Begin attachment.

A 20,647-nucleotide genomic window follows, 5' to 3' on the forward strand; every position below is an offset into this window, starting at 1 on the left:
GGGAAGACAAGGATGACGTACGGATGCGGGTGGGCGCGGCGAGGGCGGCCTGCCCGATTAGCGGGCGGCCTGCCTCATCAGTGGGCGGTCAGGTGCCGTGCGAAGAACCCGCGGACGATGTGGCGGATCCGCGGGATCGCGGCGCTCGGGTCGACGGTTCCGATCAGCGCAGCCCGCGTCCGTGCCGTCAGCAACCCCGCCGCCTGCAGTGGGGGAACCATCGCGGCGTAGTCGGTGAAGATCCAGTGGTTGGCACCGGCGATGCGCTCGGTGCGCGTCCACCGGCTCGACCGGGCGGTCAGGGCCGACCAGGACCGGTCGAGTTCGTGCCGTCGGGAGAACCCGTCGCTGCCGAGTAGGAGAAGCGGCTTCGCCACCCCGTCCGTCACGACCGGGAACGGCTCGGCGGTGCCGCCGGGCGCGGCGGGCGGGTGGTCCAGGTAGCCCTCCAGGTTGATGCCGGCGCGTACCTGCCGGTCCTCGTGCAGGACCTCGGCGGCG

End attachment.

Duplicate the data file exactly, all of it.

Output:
A 20,647-nucleotide genomic window follows, 5' to 3' on the forward strand; every position below is an offset into this window, starting at 1 on the left:
GGGAAGACAAGGATGACGTACGGATGCGGGTGGGCGCGGCGAGGGCGGCCTGCCCGATTAGCGGGCGGCCTGCCTCATCAGTGGGCGGTCAGGTGCCGTGCGAAGAACCCGCGGACGATGTGGCGGATCCGCGGGATCGCGGCGCTCGGGTCGACGGTTCCGATCAGCGCAGCCCGCGTCCGTGCCGTCAGCAACCCCGCCGCCTGCAGTGGGGGAACCATCGCGGCGTAGTCGGTGAAGATCCAGTGGTTGGCACCGGCGATGCGCTCGGTGCGCGTCCACCGGCTCGACCGGGCGGTCAGGGCCGACCAGGACCGGTCGAGTTCGTGCCGTCGGGAGAACCCGTCGCTGCCGAGTAGGAGAAGCGGCTTCGCCACCCCGTCCGTCACGACCGGGAACGGCTCGGCGGTGCCGCCGGGCGCGGCGGGCGGGTGGTCCAGGTAGCCCTCCAGGTTGATGCCGGCGCGTACCTGCCGGTCCTCGTGCAGGACCTCGGCGGCG